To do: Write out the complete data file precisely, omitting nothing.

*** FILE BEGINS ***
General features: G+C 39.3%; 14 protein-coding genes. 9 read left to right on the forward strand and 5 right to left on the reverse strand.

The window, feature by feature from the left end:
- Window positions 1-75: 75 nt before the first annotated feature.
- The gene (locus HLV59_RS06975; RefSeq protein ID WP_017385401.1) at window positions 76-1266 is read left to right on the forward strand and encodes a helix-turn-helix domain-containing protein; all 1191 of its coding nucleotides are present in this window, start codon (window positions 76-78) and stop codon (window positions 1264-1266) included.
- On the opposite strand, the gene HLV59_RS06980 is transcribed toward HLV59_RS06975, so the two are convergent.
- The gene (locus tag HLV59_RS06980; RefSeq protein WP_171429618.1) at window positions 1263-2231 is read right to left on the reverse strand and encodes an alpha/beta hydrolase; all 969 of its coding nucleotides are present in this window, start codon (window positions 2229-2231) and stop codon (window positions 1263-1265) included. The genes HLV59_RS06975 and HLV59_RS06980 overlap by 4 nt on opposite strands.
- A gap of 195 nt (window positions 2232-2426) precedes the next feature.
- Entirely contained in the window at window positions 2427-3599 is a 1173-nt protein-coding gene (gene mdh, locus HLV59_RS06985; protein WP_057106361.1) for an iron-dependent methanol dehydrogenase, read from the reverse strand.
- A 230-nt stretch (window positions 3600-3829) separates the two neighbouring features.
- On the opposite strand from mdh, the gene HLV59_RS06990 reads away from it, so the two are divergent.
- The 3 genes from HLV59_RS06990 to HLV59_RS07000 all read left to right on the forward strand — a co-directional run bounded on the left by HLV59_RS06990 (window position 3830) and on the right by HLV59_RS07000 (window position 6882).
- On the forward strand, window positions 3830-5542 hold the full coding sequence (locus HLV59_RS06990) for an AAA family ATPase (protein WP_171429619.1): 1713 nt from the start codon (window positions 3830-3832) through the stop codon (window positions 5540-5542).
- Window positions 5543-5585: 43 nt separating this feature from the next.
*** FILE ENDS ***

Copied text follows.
General features: G+C 39.3%; 14 protein-coding genes. 9 read left to right on the forward strand and 5 right to left on the reverse strand.

The window, feature by feature from the left end:
- Window positions 1-75: 75 nt before the first annotated feature.
- The gene (locus HLV59_RS06975; RefSeq protein ID WP_017385401.1) at window positions 76-1266 is read left to right on the forward strand and encodes a helix-turn-helix domain-containing protein; all 1191 of its coding nucleotides are present in this window, start codon (window positions 76-78) and stop codon (window positions 1264-1266) included.
- On the opposite strand, the gene HLV59_RS06980 is transcribed toward HLV59_RS06975, so the two are convergent.
- The gene (locus tag HLV59_RS06980; RefSeq protein WP_171429618.1) at window positions 1263-2231 is read right to left on the reverse strand and encodes an alpha/beta hydrolase; all 969 of its coding nucleotides are present in this window, start codon (window positions 2229-2231) and stop codon (window positions 1263-1265) included. The genes HLV59_RS06975 and HLV59_RS06980 overlap by 4 nt on opposite strands.
- A gap of 195 nt (window positions 2232-2426) precedes the next feature.
- Entirely contained in the window at window positions 2427-3599 is a 1173-nt protein-coding gene (gene mdh, locus HLV59_RS06985; protein WP_057106361.1) for an iron-dependent methanol dehydrogenase, read from the reverse strand.
- A 230-nt stretch (window positions 3600-3829) separates the two neighbouring features.
- On the opposite strand from mdh, the gene HLV59_RS06990 reads away from it, so the two are divergent.
- The 3 genes from HLV59_RS06990 to HLV59_RS07000 all read left to right on the forward strand — a co-directional run bounded on the left by HLV59_RS06990 (window position 3830) and on the right by HLV59_RS07000 (window position 6882).
- On the forward strand, window positions 3830-5542 hold the full coding sequence (locus HLV59_RS06990) for an AAA family ATPase (protein WP_171429619.1): 1713 nt from the start codon (window positions 3830-3832) through the stop codon (window positions 5540-5542).
- Window positions 5543-5585: 43 nt separating this feature from the next.